And how should the government ensure compliance? The traditional answer to this is, “by setting up a registry.” Or, at the very least, “by forcing the commercial entities that would be charged with running the checks to keep records that could be made available to the police.” (That’s apparently “not a registry.”) But if we do that, we’re not just talking about extending background checks; we’re talking about reversing a decades-long prohibition on gun registries, too. How does that play into the dynamic?
At the end of the piece, the editors take a swipe at the NRA’s opposition to their idea:
The NRA states that it opposes background checks because they “don’t necessarily stop criminals from getting firearms.” This appears to be the organization’s most compelling argument. One wonders whether the NRA would apply it to laws against murder, assault and the like — which also don’t “necessarily” stop those crimes. Few lawmakers in Washington can be swayed by such patently ridiculous reasoning. But the NRA’s money and electoral muscle talk, so Americans keep needlessly dying.
This is a bad argument. For a start, recent pro-gun-control studies have cast serious doubt on whether so-called universal background checks actually do anything at all. Of course that should be taken into account when deciding whether to upend the country’s laws. Furthermore, the editors are not comparing like with like here. The promise of “laws against murder, assault and the like” is not that they will prevent those things — “murder, assault, the like,” remember, are malum in se, not malum prohibitum — but that they provide the government with the chance to punish people after the fact. The promise of background checks — a promise that is repeated endlessly, including in this editorial — is that they will prevent people from dying in the first place. It would be, to borrow a phrase, “patently ridiculous” to suggest that we need universal background checks so that we have something to prosecute criminals with once they have committed a crime, given that those criminals are already prosecutable for both illegal possession of firearms, and for whatever it is that they’ve done having got hold of one. So if they don’t work in the first place . . .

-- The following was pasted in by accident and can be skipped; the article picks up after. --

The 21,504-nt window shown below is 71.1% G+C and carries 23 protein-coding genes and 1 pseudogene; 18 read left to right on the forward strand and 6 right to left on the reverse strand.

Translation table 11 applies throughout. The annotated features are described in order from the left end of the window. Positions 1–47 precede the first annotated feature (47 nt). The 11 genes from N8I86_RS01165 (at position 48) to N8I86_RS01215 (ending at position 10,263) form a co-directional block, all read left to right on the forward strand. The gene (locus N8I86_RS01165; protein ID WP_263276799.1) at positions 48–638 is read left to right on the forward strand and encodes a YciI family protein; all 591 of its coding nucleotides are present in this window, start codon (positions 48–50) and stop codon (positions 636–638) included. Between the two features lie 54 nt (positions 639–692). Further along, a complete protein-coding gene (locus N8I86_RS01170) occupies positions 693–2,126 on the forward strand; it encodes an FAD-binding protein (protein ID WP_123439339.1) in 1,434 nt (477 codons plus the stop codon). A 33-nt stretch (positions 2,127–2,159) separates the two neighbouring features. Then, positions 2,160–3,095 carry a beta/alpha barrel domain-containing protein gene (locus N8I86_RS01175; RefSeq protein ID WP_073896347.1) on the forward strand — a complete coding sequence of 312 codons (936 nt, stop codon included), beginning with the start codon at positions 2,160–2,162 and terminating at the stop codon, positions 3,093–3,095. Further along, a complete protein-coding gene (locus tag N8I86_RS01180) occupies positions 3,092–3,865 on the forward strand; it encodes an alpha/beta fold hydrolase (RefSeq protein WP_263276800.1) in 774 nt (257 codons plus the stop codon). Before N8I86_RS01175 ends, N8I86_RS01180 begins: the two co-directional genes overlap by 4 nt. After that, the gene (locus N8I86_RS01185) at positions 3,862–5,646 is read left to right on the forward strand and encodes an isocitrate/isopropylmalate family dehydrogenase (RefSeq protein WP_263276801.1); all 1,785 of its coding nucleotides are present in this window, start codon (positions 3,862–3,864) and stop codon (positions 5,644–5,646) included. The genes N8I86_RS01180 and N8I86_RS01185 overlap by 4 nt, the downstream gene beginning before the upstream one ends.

The headline on the Bloomberg editorial is “Mass shootings show need for gun buyer background checks.” Nothing could be further from the truth. If the Bloomberg editors can find a single mass shooter from the last decade who obtained his firearm via a post-sale private transfer in a state that lacked “universal background checks,” I will be all ears. But they can’t, of course. Which is why there is no mention of such a person in their plea.
A question in the spirit of Donald Trump’s tweets this morning might be: Who’s trying harder to crash U.S. markets, the president of the United States or the president of China?
After Federal Reserve chairman Jerome Powell didn’t forecast the loosening of monetary policy that Trump craves and China ...